Congressman Paul Tonko visits campus civil rights display

Tyler McNeil

Managing Editor

Congressman Paul Tonko (D-20) stopped by the Marvin Library last week to take a walk through civil rights history.

“When we see this [exhibit], it’s a walk down the path of history, and our history informs us, challenges us and inspires us if we allow it to reach us,” said Tonko, who represents Hudson Valley’s congressional district, including TEC-SMART.

Marvin is one of 50 libraries in the nation to display the National Endowment of Humanities (NEH)-funded “Changing America: The Emancipation Proclamation, 1863 and the March on Washington, 1963” exhibit.

The congressman’s trip to the library exhibit is one of many visits Tonko has made to the college recently, mostly to the TEC-SMART campus in Malta. “Paul Tonko is everywhere in this district supporting all of the efforts that we have going on [at Hudson Valley],” said President Drew Matonak.

According to Matonak, prior to the event, originally scheduled for 2:30 p.m. but delayed 30 minutes, Tonko told him, “This is great, because it provides us with an opportunity for all of our students who haven’t experienced any of this to really get a sense for what our history was and how important it was.”

“We know about the loss of lives that people witnessed for this cause. We know about the struggle and the hardship that these men and women faced,” said Tonko.

This isn’t the first time Tonko’s connections to the Civil Rights movement and to Hudson Valley have overlapped. In February, the congressman attended the Selma 50th anniversary celebration at Empire State Plaza, where college alumna Nell Stokes-Holmes received a congressional medal for protecting civil rights.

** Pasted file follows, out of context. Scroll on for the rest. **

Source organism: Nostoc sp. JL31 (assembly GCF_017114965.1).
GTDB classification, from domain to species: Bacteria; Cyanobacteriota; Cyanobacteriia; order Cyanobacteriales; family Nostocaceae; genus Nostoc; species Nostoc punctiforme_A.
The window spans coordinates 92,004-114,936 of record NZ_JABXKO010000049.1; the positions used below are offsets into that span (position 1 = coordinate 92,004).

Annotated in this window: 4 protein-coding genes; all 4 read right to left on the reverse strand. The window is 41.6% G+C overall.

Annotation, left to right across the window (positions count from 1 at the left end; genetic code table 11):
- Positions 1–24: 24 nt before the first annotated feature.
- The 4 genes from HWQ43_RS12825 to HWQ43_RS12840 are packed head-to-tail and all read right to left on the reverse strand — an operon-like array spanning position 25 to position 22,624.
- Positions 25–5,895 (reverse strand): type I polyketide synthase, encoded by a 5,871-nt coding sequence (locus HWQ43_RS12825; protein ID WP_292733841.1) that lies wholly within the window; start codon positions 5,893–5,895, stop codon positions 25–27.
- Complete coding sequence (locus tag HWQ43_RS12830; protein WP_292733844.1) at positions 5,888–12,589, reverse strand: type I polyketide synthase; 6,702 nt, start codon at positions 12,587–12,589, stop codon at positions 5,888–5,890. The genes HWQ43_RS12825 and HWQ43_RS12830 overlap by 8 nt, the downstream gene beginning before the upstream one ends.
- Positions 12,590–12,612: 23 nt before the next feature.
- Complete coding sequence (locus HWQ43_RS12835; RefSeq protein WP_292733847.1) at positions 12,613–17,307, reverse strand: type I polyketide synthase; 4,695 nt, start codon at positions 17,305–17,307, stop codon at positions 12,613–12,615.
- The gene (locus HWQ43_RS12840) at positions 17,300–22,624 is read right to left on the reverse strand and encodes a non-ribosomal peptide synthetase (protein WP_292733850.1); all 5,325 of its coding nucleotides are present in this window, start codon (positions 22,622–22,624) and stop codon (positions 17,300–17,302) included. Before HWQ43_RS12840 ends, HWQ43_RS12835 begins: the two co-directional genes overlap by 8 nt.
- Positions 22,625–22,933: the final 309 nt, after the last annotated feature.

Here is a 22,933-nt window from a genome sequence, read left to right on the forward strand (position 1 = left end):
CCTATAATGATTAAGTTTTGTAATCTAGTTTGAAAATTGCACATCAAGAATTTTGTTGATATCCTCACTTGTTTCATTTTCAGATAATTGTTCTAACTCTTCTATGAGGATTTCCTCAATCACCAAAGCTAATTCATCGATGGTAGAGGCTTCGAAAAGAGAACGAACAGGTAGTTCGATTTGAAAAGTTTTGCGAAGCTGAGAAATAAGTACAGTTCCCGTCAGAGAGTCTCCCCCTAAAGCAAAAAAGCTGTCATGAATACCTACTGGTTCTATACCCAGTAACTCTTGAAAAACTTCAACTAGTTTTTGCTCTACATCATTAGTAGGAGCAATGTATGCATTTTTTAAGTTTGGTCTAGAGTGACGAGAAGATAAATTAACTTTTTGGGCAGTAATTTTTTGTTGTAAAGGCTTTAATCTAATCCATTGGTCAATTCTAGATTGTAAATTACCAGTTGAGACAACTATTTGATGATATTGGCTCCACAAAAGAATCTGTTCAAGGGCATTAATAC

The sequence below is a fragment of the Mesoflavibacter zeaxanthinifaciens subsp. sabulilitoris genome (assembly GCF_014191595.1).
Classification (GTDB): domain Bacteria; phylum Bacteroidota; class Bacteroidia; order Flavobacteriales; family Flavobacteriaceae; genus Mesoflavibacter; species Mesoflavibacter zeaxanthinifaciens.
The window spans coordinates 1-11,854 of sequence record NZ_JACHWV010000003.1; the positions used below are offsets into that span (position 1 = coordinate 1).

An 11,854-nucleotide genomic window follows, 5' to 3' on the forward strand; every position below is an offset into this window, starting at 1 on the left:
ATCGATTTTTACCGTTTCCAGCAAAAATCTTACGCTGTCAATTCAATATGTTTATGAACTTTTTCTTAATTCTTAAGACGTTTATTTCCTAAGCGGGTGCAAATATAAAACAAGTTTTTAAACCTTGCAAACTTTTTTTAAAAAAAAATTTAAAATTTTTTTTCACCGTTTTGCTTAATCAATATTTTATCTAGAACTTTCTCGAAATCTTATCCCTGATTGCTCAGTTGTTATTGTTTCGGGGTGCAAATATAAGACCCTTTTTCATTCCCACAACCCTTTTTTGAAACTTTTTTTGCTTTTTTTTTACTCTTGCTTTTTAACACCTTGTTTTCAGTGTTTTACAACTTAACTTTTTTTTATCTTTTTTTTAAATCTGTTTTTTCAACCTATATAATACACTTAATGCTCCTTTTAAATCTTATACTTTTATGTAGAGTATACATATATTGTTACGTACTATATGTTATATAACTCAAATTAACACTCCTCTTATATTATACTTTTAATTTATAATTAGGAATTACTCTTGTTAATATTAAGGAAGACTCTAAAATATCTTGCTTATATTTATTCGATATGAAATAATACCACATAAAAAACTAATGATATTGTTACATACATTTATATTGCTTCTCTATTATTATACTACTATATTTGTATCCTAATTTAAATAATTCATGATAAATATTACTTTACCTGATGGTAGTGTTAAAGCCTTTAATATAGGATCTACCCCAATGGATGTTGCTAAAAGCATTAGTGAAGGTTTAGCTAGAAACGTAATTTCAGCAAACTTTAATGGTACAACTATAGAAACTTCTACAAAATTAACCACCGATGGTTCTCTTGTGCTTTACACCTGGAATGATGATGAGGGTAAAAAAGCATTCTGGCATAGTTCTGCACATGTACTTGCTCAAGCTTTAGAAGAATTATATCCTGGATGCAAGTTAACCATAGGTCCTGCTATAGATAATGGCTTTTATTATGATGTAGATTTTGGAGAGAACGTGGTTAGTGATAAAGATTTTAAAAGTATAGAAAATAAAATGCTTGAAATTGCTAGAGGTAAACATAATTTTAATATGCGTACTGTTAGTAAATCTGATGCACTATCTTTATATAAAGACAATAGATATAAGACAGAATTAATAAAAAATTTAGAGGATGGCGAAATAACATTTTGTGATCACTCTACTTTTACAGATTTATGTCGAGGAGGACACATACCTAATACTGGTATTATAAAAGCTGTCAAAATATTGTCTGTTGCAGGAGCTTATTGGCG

This year, the congressman walked down the Edmund Pettus Bridge in Selma for the 50th anniversary of the Selma to Montgomery March. “Too much effort went into this to allow for slippage,” said Tonko about preserving the legacy of the Civil Rights movement.

Tonko also touched on the Supreme Court’s 2013 decision declaring Section 4 of the Voting Rights Act unconstitutional, meaning that states could now change their voting laws without procedural protections in place. “Today, I get worried that at times, we’re disenfranchising voters, disempowering [voters] and not providing equal opportunity for people,” said Tonko.

Library director Brenda Hazard said that Hudson Valley applied to host the “Changing America” exhibit over a year ago. “It’s an opportunity to see how individuals can change an entire society,” she said.

A series of “Created Equal: America’s Civil Rights Struggle” film screenings and presentations themed around the exhibit will begin next Tuesday, Sept. 15, with the presentation “The Four Horsemen of Structural Racism” at 1 p.m. in the BTC Auditorium. SUNY Buffalo professor Henry Louis Taylor Jr. will present modern cases of racial injustice, highlighting the nation’s most recent debacles in powder kegs of racial unrest such as Ferguson and Baltimore. Taylor will analyze these events through what he terms “the four horsemen” of structural racism: “unequal distribution of wealth, metropolitan city building, the neoliberal housing market and individual white racism.”

“There’s two sides to every problem. Either you’re going to separate yourself from it or you’re going to entertain it,” said Nasir Cissie, accounting student, about racial tensions in the nation’s history.

The next library exhibit, “Pride of Our Nation,” which will honor veterans, is expected to open in November, nearly a month after the “Changing America” exhibit closes on Oct. 2.


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